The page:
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The Leçons de Ténèbres gathered here are some of the finest in the genre. By the time of Couperin and Lalande, a practice of singing the Lamentations of Jeremiah during Holy Week had been established in which the text was divided into nine ‘lessons’ sung over three days, with one candle of a special candelabra being extinguished after each lesson, until ‘tenebrae’ or darkness was achieved on Good Friday. The three Leçons by François Couperin, composed for the royal monastery of Longchamp c. 1714, are highly regarded. (Couperin himself at one time referred to a full set of nine lessons, but only the three for Holy Wednesday are known today.) Couperin, named ‘Organiste du Roi’ in 1693, was the colleague of de Lalande, ‘Maître de Chapelle’ at the French court, whose own Leçons were composed for the royal chapel.
Francois Couperin: 3 Lecons de tenebres
Premiere Lecon de Tenebres pour le Mercredi Saint
Seconde Lecon de Tenebres pour le Mercredi Saint
Troisieme Lecon de Tenebres pour le Mercredi Saint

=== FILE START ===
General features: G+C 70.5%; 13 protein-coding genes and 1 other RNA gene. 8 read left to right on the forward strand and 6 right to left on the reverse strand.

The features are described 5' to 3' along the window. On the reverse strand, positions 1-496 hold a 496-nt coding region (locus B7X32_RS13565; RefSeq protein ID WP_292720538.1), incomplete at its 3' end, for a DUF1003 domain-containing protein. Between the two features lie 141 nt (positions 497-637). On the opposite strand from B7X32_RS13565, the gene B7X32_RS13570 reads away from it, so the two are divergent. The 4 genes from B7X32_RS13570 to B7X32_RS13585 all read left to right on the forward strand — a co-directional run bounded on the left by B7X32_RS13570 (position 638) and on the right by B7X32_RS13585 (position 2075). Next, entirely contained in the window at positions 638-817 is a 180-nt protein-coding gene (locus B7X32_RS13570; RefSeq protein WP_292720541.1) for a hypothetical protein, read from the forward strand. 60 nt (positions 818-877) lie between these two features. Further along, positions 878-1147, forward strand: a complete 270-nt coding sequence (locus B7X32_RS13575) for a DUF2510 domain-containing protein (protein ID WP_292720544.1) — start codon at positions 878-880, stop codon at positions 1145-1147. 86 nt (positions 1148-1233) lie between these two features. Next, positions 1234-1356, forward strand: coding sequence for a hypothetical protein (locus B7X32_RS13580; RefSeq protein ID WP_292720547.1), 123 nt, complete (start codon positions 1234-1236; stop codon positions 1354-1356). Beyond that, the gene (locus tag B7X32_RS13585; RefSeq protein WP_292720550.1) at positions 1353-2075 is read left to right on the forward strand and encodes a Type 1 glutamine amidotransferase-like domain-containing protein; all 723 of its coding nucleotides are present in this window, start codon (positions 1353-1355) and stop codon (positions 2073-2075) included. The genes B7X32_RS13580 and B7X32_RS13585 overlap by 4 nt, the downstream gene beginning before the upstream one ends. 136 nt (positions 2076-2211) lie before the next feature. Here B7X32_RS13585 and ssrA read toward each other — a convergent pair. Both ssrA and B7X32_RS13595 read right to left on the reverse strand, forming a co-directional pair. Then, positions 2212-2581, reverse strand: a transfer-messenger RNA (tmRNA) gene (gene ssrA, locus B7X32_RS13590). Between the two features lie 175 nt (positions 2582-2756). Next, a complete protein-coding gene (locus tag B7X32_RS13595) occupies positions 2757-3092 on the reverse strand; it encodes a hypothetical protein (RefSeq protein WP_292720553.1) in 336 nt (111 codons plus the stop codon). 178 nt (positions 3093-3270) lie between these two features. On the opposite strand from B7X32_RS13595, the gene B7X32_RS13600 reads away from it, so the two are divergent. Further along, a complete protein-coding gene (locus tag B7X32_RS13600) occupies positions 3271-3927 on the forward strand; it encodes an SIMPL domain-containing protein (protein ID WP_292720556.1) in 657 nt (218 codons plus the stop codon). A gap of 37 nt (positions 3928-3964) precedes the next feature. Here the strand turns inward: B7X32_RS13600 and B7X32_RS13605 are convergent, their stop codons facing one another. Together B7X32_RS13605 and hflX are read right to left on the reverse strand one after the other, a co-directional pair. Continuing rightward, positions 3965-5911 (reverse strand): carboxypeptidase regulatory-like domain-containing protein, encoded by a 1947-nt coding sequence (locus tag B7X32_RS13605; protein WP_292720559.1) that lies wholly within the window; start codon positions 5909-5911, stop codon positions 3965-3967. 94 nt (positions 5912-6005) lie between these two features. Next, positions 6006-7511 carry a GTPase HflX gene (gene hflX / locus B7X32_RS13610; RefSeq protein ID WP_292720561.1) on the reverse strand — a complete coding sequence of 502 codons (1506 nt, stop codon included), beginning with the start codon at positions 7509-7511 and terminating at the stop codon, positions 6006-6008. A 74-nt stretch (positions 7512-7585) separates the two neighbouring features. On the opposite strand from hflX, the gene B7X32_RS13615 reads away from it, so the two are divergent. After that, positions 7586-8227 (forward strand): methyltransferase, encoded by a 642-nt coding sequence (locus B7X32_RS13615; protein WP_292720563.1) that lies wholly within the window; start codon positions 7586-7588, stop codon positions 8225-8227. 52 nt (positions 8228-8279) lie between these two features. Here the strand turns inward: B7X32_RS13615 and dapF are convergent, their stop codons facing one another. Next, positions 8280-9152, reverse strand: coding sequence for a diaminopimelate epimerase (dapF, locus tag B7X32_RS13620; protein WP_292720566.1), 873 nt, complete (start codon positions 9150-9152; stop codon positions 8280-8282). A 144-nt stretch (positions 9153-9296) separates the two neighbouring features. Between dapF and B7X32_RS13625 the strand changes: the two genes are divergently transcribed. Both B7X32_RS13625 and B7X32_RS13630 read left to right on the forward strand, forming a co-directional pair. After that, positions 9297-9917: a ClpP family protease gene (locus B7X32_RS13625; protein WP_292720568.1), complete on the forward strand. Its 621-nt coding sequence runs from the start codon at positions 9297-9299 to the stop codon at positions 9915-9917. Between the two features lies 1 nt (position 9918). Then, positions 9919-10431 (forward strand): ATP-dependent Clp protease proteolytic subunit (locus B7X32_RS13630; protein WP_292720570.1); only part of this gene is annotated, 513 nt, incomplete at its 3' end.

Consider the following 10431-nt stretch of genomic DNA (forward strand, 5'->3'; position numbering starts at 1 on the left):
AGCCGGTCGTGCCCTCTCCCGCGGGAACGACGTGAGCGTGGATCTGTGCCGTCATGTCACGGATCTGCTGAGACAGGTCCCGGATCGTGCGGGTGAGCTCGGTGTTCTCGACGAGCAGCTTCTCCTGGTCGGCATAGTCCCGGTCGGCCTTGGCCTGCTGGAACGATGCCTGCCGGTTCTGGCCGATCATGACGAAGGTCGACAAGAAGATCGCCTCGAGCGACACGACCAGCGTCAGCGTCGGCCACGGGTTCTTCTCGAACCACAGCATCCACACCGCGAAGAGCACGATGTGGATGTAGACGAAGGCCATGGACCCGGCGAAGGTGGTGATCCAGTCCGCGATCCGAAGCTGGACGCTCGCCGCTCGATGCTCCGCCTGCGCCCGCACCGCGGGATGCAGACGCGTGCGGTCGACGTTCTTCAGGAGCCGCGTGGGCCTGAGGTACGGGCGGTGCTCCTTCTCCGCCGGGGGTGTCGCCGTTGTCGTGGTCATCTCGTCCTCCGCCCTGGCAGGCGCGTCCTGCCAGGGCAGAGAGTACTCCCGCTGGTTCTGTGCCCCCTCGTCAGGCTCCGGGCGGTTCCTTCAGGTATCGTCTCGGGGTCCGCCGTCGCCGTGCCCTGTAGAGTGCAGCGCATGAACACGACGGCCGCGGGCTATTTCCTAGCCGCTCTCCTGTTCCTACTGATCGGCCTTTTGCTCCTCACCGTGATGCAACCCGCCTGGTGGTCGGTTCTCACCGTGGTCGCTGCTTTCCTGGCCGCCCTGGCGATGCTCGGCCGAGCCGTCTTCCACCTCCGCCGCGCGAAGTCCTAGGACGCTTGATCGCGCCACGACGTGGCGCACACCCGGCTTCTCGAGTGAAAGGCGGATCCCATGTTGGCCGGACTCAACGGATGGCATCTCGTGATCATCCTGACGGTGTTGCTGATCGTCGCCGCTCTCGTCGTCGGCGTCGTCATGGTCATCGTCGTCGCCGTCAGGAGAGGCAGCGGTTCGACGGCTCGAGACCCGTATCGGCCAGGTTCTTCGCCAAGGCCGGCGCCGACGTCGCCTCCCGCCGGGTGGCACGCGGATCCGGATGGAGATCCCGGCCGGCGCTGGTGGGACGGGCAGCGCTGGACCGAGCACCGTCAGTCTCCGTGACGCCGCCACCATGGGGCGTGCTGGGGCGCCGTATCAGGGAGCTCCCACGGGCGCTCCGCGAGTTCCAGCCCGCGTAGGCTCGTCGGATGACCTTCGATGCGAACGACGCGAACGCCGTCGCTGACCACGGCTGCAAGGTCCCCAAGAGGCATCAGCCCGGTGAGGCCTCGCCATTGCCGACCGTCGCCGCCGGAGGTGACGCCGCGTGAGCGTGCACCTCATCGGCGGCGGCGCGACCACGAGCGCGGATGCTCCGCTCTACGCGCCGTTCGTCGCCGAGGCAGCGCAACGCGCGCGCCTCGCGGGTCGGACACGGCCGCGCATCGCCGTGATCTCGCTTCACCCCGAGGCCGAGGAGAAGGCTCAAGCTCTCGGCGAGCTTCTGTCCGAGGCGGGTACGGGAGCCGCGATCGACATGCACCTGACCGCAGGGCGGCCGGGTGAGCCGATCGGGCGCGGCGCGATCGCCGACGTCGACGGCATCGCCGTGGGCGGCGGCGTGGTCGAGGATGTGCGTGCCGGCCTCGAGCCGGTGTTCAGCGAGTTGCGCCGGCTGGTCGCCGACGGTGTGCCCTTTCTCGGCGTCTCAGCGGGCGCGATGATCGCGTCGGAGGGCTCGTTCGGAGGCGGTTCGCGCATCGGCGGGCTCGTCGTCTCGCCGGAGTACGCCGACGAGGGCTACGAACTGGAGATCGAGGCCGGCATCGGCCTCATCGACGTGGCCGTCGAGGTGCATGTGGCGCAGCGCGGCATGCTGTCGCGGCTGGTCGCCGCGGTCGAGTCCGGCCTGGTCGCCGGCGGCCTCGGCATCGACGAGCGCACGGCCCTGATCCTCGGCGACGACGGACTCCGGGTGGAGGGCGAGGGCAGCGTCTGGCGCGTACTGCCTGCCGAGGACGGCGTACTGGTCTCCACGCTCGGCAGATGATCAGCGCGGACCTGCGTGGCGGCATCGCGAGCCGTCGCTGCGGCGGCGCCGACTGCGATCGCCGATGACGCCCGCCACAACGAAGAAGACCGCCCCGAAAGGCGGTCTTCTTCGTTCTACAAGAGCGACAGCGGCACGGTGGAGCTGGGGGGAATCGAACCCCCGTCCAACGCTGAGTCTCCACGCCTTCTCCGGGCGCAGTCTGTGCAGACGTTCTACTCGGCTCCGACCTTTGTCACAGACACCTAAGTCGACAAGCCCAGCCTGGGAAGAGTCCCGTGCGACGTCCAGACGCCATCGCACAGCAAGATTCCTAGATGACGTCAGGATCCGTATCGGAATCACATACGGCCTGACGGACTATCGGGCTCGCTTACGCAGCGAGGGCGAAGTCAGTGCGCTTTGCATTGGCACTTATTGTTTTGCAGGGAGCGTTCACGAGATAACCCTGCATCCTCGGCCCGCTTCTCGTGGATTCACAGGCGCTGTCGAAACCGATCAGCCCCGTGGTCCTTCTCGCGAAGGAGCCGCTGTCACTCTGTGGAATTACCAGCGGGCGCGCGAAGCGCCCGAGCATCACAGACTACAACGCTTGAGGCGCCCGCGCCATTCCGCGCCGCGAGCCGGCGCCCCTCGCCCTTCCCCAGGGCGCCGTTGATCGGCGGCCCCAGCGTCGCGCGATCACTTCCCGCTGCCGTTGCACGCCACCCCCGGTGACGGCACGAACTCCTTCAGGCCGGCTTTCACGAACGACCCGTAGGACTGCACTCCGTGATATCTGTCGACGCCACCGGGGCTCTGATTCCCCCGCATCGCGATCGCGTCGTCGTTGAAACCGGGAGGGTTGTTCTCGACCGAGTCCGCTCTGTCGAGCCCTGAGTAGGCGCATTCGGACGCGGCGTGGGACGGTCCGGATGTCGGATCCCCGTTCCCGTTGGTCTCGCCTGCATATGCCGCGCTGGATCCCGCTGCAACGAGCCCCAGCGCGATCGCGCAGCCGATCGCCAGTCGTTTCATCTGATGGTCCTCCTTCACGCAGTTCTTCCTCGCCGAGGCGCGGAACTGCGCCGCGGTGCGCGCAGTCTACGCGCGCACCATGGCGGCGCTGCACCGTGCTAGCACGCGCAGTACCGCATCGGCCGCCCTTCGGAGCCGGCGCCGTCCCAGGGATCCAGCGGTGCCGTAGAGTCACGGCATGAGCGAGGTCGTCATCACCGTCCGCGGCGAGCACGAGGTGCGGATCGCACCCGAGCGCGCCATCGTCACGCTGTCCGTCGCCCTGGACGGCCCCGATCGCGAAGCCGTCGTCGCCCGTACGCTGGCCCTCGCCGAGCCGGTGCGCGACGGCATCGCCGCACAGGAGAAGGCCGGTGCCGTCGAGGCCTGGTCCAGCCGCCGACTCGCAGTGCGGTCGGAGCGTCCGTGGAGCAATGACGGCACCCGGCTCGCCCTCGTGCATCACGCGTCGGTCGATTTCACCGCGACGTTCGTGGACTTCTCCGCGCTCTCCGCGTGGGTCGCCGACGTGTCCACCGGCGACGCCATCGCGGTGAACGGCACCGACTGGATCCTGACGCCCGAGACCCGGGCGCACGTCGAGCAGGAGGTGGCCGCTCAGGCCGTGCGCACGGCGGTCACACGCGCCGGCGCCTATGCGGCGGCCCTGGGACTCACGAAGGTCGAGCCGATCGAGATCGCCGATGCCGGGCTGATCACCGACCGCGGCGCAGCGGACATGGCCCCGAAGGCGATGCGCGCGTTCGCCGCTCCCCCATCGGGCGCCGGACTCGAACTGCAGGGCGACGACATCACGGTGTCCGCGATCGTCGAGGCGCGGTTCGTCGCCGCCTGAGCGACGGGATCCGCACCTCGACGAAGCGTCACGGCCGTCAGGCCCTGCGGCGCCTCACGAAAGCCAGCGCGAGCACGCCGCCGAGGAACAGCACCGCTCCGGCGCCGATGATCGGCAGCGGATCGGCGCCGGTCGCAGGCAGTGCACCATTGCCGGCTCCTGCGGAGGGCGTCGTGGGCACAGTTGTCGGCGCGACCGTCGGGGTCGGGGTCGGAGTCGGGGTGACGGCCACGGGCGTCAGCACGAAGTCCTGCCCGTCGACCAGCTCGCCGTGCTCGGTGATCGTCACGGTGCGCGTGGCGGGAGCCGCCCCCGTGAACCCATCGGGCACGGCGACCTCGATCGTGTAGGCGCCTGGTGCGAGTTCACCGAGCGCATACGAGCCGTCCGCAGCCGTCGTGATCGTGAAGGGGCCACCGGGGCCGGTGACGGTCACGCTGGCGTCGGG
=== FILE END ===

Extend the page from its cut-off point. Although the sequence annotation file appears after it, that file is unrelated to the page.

Michel-Richard de Lalande: Troisieme Lecon de Tenebres du Mercredi Saint, s118
Troisieme Lecon de Tenebres du Mercredi Saint, s118
Michel-Richard de Lalande: Troisieme Lecon de Tenebres du Vendredi Saint, s124
Troisieme Lecon de Tenebres du Mercredi Saint, s124
“When the two voices swell fervently there is a sense of emotional arrival, mutual enhancement and discovery.”
“Couperin's Leçons de ténèbres are justly celebrated, their intense yet intimate sound-world reflecting both the agony and the ecstasy of these texts. …the crystalline purity of Emma Kirkby's soprano offsets the smoky tones of Agnès Mellon. Eloquent restraint and internalised ardour combine in these sensitively judged accounts. Less well known than the Couperin are Lalande's hypnotic Tenebrae settings... These are, in short, performances of infinite tenderness, profound affection and mature insight.”
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